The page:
GOP Frontrunners to Italy: Drop Dead

<a href="http://www.flickr.com/photos/gageskidmore/6183942539/sizes/l/in/photostream/">Gage Skidmore</a>/Flickr

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The most pressing economic issue currently facing the world, as my colleague Kevin Drum pointed out on Wednesday morning, is the ongoing collapse of the Italian economy. With CNBC’s presidential debate set to focus on jobs, it was an obvious question—and it came immediately after the candidate introductions.

So were the GOP candidates ready for it? Well, not exactly. Asked point-blank what he would do as president during such a crisis, Herman Cain’s first answer was a bizarre non sequitur. His response, he said, would be to…create jobs. Pressed by the host, Maria Bartiromo, as to how specifically he would react as president to the Italian crisis, he punted. “There’s not a lot the US can do for Italy right now,” he said. “They’ve gone beyond the point where we can help them.” (That’s news to Europe.)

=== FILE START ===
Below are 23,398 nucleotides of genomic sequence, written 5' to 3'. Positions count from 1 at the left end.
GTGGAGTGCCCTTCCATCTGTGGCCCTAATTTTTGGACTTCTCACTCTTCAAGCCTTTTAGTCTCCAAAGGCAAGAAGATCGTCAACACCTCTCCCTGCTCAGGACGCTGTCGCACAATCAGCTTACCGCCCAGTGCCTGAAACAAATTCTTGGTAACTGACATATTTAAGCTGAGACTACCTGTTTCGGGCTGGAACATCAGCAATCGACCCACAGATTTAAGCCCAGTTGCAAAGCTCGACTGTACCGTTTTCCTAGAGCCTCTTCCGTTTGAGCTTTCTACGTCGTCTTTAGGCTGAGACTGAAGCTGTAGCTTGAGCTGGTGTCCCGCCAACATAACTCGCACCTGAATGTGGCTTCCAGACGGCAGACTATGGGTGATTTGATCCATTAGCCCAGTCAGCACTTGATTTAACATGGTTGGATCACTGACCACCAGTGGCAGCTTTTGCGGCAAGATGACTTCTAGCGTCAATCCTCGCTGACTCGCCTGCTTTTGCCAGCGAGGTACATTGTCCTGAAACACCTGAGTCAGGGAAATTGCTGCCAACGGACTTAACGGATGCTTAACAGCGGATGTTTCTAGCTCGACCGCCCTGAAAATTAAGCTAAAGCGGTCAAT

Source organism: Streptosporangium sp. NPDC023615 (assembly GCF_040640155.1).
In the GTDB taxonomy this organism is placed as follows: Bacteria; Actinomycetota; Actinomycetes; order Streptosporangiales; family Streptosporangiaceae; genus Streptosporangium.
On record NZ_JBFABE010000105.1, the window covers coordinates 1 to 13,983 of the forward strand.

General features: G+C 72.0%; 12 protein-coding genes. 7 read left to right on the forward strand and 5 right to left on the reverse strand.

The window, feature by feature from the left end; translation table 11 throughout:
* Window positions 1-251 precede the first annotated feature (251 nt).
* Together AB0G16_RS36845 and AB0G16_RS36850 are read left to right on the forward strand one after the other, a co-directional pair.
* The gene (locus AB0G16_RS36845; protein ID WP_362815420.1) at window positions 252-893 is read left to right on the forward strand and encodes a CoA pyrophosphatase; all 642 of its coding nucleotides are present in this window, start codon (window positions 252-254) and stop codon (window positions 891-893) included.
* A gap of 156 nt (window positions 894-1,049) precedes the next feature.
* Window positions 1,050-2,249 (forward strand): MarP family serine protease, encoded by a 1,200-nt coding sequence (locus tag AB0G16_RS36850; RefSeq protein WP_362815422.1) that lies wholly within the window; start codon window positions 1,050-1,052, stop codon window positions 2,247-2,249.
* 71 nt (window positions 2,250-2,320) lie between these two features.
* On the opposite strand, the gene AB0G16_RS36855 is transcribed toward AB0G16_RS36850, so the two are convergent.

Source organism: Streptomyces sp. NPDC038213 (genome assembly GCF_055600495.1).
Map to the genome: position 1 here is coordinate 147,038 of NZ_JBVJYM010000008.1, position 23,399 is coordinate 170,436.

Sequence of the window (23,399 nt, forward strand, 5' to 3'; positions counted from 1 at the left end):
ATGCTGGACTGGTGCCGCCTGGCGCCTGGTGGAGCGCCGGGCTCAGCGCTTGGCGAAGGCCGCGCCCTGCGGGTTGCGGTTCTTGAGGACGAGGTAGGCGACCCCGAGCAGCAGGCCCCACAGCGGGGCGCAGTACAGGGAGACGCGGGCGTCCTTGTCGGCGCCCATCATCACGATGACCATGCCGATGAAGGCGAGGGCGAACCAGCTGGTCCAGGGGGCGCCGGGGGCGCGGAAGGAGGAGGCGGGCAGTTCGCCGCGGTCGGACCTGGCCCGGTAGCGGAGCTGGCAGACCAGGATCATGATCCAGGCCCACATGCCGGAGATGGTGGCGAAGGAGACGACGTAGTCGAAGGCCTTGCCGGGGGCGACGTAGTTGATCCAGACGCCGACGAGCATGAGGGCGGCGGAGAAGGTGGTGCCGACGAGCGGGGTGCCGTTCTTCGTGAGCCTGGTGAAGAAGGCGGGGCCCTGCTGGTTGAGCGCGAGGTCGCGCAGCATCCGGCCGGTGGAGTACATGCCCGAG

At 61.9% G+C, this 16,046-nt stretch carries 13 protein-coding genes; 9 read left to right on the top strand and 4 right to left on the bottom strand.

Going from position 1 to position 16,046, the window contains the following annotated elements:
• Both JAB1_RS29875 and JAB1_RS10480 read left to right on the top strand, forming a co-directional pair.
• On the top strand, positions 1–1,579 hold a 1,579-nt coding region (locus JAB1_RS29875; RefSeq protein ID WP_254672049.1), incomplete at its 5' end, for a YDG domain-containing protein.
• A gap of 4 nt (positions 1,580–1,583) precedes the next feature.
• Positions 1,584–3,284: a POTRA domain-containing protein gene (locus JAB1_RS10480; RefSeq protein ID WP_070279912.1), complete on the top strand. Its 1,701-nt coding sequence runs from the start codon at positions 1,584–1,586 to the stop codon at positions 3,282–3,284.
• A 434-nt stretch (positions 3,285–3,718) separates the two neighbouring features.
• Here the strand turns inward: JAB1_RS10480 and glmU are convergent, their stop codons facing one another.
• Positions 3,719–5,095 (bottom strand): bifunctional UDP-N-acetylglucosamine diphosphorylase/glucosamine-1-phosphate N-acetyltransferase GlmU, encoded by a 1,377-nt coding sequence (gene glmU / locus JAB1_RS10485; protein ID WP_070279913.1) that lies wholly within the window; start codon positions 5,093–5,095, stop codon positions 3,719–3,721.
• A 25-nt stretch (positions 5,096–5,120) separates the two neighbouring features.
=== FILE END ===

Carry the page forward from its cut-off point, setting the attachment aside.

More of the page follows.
It’s an odd answer not just because Cain has had three weeks to prepare for the debate, but because his biggest liability—other than that whole harassment thing—is that he never offers any specifics about anything. Italy would have been a good chance to demonstrate that, if nothing else, he read the newspaper this morning.

Former Massachusetts Gov. Mitt Romney didn’t get much more specific in his answer to the question, stating that America’s best choice was to let Italy fail.

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This is no time to come up short. It's time to fight like hell, as our namesake would tell us to do, for a democracy where minority rule cannot impose an extreme agenda, where facts matter, and where accountability has a chance at the polls and in the press. If you value our reporting and you can right now, please help us dig out of the $100,000 hole we're starting our new budgeting cycle in with an always-needed and always-appreciated donation today.

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